Orator

Or"a*tor

(?), n. [L., fr. orare to speak, utter. See Oration.] 1. A public speaker; one who delivers an oration; especially, one distinguished for his skill and power as a public speaker; one who is eloquent.
[1913 Webster]

I am no orator, as Brutus is.
Shak.
[1913 Webster]

Some orator renowned
In Athens or free Rome.
Milton.
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2. (Law) (a) In equity proceedings, one who prays for relief; a petitioner. (b) A plaintiff, or complainant, in a bill in chancery. Burrill.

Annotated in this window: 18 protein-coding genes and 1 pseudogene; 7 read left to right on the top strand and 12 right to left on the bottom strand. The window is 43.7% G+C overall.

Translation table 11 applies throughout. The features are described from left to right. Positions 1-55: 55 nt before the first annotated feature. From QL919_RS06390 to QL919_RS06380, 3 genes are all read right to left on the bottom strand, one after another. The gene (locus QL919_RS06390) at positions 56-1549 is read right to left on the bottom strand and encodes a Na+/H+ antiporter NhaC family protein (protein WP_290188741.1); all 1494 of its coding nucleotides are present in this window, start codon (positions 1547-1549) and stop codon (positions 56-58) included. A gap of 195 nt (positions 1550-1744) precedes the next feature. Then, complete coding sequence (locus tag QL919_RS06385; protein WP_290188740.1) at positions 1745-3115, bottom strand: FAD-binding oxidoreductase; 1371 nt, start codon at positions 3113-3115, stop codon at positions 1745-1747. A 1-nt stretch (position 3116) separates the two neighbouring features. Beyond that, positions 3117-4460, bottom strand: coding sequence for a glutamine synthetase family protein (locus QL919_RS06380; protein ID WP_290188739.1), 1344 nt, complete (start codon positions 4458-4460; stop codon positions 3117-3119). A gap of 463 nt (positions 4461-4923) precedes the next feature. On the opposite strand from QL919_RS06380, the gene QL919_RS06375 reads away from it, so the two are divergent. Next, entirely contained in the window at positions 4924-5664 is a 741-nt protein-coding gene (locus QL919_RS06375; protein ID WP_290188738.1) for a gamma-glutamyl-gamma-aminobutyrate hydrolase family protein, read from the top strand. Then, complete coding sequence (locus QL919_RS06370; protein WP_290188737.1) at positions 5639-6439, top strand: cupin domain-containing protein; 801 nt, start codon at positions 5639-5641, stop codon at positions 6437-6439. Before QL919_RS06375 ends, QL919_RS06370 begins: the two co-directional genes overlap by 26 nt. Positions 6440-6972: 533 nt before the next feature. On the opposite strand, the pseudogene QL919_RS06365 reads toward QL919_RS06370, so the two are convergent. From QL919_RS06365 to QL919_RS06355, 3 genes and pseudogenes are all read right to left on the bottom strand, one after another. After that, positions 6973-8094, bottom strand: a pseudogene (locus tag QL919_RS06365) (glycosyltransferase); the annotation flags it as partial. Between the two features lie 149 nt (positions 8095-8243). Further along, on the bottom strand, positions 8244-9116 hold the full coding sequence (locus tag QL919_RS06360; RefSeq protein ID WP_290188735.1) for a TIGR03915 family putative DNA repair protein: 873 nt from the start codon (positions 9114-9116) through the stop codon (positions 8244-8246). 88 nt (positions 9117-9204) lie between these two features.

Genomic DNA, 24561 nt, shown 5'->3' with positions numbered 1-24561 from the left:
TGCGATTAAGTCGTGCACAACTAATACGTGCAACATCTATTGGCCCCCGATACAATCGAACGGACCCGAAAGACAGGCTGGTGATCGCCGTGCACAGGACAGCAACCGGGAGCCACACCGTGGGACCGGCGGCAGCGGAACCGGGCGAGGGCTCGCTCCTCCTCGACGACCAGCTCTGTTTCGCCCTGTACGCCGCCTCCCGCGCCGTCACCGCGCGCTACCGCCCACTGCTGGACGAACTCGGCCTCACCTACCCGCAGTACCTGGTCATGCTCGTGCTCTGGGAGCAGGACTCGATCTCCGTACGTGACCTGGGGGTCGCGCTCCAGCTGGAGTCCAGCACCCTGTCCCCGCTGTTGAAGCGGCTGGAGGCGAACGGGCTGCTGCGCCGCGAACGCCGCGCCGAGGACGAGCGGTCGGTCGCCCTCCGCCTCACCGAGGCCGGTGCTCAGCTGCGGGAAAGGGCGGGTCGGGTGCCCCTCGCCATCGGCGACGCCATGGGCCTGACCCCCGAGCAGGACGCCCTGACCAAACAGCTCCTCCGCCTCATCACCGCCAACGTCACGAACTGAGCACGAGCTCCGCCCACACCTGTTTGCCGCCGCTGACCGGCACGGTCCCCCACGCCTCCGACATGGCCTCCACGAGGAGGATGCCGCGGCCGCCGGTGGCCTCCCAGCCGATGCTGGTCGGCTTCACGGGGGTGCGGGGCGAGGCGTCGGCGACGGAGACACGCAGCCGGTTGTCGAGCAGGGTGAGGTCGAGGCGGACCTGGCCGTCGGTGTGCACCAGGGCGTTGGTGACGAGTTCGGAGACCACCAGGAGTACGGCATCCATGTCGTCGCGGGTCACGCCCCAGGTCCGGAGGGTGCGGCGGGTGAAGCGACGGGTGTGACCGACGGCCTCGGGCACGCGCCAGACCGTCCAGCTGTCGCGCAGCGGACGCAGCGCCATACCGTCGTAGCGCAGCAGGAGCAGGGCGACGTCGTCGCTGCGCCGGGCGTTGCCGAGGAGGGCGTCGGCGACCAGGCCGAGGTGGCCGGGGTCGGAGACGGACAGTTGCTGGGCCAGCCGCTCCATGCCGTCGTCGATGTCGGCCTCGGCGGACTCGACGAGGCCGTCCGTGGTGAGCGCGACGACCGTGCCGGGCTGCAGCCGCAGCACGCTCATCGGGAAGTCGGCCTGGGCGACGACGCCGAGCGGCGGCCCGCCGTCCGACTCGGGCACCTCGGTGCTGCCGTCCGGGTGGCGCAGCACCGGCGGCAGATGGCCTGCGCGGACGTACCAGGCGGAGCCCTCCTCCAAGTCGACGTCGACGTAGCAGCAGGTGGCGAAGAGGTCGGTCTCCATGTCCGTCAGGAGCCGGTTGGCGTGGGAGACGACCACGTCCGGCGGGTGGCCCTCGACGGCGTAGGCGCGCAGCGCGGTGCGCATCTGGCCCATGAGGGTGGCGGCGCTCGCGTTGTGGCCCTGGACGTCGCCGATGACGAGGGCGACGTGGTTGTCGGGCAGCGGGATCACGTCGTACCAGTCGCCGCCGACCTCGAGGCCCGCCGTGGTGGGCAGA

[1913 Webster]

3. (Eng. Universities) An officer who is the voice of the university upon all public occasions, who writes, reads, and records all letters of a public nature, presents, with an appropriate address, those persons on whom honorary degrees are to be conferred, and performs other like duties; -- called also public orator.
[1913 Webster]

 

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Fri 14th December 2018